Multipart Music

Multipart music represents one of the most fascinating phenomena in the European musical practices. It has therefore been a favoured object of research for a long time now, particularly in a national context. Regional studies which extend outside of political boundaries, are, however, rare and sporadic. But, as a rule, the regional and the political boundaries in Europe do not coincide. Thus an almost untouched area for investigations has emerged here. Following a detailed analysis in 2003, the establishment of a Research Centre for European Multipart Music as an international network of specialists seemed to have become more than necessary.

A thorough examination of the diverse European multipart music practices can only be made by concentrating on specific topics and areas. The investigations include up to now the following issues: Multipart Singing in the Balkans and the Mediterranean (EV I), Cultural Listening and Local Discourse in Multipart Singing Traditions in Europe (EV II), The Instrumentation and Instrumentalization of Sound (EV III), Multipart Instrumental Music. Soloist and Ensemble Traditions (EV IV) and Music for Dance (EV5).

Some of the results of the work carried out until now are published on this website to provide insights into this work and to obtain new impulses and suggestions from interested users.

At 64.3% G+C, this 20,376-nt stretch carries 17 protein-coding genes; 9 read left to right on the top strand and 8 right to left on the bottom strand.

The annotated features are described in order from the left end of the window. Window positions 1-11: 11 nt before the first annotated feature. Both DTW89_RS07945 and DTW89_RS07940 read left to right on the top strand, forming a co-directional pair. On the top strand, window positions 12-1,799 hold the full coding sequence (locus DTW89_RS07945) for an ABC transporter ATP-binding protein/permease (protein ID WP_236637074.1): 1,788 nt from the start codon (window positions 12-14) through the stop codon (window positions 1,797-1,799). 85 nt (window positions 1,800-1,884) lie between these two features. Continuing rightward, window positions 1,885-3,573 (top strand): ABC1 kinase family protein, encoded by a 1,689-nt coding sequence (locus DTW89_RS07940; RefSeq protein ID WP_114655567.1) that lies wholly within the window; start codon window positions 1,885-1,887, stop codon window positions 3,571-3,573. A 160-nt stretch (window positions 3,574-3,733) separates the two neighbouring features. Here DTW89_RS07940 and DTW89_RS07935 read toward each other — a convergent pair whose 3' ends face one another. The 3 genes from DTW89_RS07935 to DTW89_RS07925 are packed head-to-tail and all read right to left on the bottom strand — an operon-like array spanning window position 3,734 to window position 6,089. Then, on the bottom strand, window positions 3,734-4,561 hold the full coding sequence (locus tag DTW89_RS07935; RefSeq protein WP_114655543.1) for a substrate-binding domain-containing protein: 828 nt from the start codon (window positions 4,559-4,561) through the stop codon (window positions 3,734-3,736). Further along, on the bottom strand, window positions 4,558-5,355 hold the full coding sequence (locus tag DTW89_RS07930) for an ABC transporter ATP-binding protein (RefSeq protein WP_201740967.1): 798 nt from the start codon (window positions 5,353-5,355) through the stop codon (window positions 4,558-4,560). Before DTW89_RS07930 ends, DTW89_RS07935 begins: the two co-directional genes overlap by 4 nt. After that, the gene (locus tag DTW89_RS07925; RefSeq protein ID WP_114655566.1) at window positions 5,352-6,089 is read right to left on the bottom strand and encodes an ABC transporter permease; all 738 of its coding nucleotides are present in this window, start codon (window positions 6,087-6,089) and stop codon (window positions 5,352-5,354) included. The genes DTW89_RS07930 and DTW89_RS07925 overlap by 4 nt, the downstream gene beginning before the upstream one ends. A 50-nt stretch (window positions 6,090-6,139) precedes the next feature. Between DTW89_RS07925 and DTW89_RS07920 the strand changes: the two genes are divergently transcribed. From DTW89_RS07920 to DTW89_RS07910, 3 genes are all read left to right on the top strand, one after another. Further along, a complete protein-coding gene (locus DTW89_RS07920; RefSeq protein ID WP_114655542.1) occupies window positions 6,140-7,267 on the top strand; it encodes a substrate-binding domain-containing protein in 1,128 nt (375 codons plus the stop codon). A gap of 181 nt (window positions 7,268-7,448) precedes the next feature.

Ardian Ahmedaja


Ardian Ahmedaja
Curriculum Vitae

(last update: June 2017)

Ardian Ahmedaja, Mag. art., PhD.
Senior Researcher

Born in Tiranë, Albania. 1983-1987 composition studies at the Academy of Arts in Tiranë. 1987-1991 composer at the State Theatre for Opera and Ballet and lecturer at the Academy of Arts.

Since 1991 in Vienna. Studied composition (wih Erich Urbanner) and the theory of music (with Diether de la Motte) at the Hochschule für Musik und darstellende Kunst Vienna. Magister Artium in 1995 on the basis of treatises on Il primo libro di capricci (1624) by Girolamo Frescobaldi and Rendering (1990) by Luciano Berio. Studied European ethnology and musicology at the University of Vienna. PhD in 1999 based on the work Zur Melodik der albanischen Volkslieder. Eine Typologie der gegischen Lieder [On the Melody of Albanian Folk Songs. A Typology of Gegë Songs]).

Since 1999 researcher at the Institute for Folk Music Research and Ethnomusicology of the University of Music and Performing Arts Vienna. In 2003 initiated the establishment of the Research Centre for European Multipart Music ( Research areas up to now have been local practices in Albania and neighbouring countries, maqam, music and minorities, religious and secular musical practice, transcription and analysis, multipart music.

Fieldwork in several Balkan and Mediterranean countries, in the European Alpine region and in the USA.